The date April 1 has always had special meaning for Wayne Herman.
“It was my son’s birthday,’’ said the North Dakota cowboy of John Wayne Herman.
The younger Herman died in 1991 at the age of four from cancer. It was the same year his father won the coveted average title at the National Finals Rodeo in Las Vegas.
So when Herman took a phone call from the ProRodeo Hall of Fame last Tuesday, April 1 became even that much more special.
“It was kind of cool I found out about the Hall of Fame on his birthday,” said Herman.
Herman is one of four world champions to highlight this year’s ProRodeo Hall of Fame class for 2014.
Herman will be joined by Pete Grubb, Glen O’Neill and Byron Walker, along with two-time world champion bullfighter Miles Hare and the horse Spring Fling. Spring Fling is one of just two horses to be honored as bareback and saddle bronc horse of the year.
The rodeo committees from Clovis, Calif., Greeley, Colo., Snake River Stampede in Nampa, Idaho and the Rowell Ranch Rodeo in Hayward, Calif., will be honored.
The induction ceremonies are Aug. 9 in Colorado Springs. Colo.
Herman, a native of Dickinson, N.D., won the world bareback title in 1992 and qualified for the National Finals Rodeo 11 times. In 1991, he finished second to Clint Corey by just $1,050 in the final world standings.
“I was a little stunned I guess, and quite honored to be put into the Hall beside people like Lewis Feild and Ty Murray and all the past champions who are the greatest in history,” Herman told the PRCA. He now lives in Halliday, N.D.
“I knew it was April 1st and I called the number back just to make sure it wasn’t an April Fool’s joke. When Kent (Sturman, ProRodeo Hall of Fame director) answered I realized it was the real deal.”
Grubb, who died in 1969 at the age of 56, was the first cowboy to win world titles at both ends of the arena. The Salmon, Idaho competitor won the bareback championship in 1938 and team roping (as a heeler) in 1940. He was also the first to win both the bareback and saddle bronc riding at New York’s Madison Square Garden.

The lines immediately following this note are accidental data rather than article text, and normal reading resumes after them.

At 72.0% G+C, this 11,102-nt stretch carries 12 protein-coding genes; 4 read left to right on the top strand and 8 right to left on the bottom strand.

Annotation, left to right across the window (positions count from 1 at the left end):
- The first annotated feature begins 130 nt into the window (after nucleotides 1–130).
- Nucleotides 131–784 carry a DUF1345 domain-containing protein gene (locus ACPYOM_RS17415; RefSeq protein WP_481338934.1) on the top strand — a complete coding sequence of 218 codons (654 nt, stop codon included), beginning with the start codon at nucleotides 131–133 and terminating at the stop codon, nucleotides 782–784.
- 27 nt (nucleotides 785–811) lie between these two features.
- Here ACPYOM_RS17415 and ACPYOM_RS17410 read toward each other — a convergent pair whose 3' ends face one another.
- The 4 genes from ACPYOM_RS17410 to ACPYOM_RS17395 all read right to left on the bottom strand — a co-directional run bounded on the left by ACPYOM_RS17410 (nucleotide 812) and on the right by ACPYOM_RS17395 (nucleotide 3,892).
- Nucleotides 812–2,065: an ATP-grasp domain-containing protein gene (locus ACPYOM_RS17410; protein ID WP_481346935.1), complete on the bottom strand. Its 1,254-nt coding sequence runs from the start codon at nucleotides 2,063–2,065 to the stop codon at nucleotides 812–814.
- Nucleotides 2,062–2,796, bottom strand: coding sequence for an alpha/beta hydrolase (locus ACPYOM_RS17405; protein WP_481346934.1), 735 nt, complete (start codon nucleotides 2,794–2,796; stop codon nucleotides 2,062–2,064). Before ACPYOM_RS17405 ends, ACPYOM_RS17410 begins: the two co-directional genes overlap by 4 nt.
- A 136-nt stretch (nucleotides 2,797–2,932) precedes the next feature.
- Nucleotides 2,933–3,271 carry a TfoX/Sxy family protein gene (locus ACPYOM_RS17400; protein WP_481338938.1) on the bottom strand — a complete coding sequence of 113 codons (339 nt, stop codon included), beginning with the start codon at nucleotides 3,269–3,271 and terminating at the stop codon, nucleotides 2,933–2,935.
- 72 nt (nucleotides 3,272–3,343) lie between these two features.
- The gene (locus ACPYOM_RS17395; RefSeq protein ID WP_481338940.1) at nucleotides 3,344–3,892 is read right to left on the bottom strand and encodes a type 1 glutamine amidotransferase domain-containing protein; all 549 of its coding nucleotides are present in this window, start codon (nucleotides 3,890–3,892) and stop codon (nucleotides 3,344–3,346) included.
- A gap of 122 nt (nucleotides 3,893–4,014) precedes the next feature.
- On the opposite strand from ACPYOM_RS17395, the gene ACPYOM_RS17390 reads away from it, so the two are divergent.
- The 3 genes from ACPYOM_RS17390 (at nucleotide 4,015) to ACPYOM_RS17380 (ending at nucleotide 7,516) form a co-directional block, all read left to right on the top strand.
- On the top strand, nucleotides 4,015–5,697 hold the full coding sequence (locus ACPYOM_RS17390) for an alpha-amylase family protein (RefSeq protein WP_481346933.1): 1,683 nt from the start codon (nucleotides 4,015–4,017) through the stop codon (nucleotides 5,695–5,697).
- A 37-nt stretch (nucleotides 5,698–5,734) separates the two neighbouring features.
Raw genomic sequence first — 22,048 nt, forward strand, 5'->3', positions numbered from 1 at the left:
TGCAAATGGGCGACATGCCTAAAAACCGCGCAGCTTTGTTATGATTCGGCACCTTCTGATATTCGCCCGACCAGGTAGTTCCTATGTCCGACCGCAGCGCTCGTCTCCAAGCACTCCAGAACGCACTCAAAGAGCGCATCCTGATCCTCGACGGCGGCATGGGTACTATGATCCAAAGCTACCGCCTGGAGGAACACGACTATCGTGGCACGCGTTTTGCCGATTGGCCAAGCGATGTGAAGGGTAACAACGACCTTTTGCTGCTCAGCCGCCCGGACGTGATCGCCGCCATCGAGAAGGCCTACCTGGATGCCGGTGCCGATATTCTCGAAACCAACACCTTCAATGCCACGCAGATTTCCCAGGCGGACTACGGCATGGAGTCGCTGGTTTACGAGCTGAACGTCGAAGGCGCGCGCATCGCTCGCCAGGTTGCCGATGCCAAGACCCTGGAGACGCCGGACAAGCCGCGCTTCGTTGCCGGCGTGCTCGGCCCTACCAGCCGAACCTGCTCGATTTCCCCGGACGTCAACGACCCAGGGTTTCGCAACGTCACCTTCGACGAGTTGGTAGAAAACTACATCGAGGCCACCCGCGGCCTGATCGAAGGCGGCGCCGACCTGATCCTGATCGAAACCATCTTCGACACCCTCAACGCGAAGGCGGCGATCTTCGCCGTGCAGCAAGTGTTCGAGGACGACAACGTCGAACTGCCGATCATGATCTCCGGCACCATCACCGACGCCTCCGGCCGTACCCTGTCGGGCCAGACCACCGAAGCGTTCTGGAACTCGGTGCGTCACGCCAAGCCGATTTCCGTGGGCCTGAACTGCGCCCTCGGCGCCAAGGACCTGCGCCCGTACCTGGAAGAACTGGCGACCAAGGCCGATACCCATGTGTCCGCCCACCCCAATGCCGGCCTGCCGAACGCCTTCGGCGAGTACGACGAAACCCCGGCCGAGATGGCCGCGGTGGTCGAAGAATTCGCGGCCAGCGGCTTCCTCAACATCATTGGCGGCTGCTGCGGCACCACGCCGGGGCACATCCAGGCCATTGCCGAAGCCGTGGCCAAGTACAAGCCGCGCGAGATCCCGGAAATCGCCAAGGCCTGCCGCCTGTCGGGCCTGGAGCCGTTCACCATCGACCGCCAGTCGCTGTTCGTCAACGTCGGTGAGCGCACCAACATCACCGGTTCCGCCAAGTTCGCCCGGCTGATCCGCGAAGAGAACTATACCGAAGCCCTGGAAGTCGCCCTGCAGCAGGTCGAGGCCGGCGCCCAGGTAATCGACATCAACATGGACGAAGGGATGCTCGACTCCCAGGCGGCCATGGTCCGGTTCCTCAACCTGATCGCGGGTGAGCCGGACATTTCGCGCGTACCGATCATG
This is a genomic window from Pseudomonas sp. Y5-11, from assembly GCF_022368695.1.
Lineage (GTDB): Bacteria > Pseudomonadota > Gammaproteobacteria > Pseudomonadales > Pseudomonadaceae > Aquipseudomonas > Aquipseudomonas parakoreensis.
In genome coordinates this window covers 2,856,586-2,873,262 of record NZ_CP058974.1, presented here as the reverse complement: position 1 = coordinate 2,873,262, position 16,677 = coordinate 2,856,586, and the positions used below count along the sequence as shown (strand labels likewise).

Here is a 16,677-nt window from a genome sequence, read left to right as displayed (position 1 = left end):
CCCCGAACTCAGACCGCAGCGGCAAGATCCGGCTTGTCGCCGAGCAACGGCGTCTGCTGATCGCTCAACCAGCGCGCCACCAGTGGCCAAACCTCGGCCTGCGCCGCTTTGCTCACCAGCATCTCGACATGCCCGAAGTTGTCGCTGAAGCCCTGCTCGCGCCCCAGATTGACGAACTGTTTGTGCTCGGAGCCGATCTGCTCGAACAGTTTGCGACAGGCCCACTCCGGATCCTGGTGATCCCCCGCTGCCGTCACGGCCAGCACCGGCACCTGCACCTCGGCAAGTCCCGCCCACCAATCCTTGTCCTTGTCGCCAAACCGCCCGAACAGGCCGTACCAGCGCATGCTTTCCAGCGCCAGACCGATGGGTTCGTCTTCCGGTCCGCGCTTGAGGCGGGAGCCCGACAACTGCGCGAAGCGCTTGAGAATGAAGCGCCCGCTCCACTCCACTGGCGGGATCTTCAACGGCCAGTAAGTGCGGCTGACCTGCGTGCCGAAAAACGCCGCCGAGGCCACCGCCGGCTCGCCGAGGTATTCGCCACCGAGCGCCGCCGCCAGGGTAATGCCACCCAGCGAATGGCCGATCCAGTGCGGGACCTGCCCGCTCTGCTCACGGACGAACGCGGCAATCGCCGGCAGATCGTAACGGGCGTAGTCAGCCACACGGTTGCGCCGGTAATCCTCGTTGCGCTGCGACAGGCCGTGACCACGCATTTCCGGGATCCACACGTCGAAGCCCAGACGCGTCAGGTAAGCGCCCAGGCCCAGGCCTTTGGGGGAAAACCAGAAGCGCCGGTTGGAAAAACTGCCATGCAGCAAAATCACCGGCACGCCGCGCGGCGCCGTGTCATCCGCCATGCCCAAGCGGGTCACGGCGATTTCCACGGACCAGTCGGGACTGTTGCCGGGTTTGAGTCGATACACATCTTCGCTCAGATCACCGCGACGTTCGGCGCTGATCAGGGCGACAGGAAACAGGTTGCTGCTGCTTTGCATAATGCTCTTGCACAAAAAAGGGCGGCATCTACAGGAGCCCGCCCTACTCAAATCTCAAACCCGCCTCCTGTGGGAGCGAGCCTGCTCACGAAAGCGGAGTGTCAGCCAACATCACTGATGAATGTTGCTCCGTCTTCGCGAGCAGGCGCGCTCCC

O’Neill came to Canada from Australia and won the 2002 world saddle bronc title. He was also second in 2001 and 2003. Eight times O’Neill finished among the top five in the world standings. He earned more than $1.6 million during his career.
Walker, of Ennis, Texas, qualified for the NFR in steer wrestling 16 times over four decades, only second to Roy Duvall for most qualifications. He won the world title in 1981 and was second twice.
His wife Mary won the world barrel racing championship in 2012.
Hare was chosen to work the NFR six times as a bull fighter and won the first Wrangler World Champions Bullfighters title in 1981 and shared the honor with Rob Smets in 1988.
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This October’s PRCA NILE Rodeo will have a new look in the arena.
The NILE has hired Powder River Rodeo Company as the lead stock contractor.
Powder River Rodeo Company, based in Riverton, Wyo., replaces Brookman-Hyland Rodeo of Wolf Point.
The PRCA NILE Rodeo is Oct. 15-18 at Rimrock Auto Arena. It is one of the early high-paying rodeos for 2015. The popular Ranch Rodeo Finals is Oct. 14.
Powder River Rodeo Company’s pen is highlighted by Shepherd Hills Tested, the 2013 PRCA Bull of the Year.
Saddle bronc horse Craig at Midnight was third among the cowboys voting at last December’s National Finals Rodeo.
Owned by Hank and Lori Franzen, Powder River Rodeo Company had two bareback horses, two bulls and five saddle bronc horses chosen for the 2013 NFR. Hank Franzen, a native of Sidney, was considered one of the top cowboys of his generation when competing.
While known for its long list of top bucking horses, Powder River Rodeo Company bolsters its bulls selections by partnering with D&H Cattle, the six-time Professional Bull Riders stock contractor of the year. D&H Cattle had five bulls at last year’s NFR.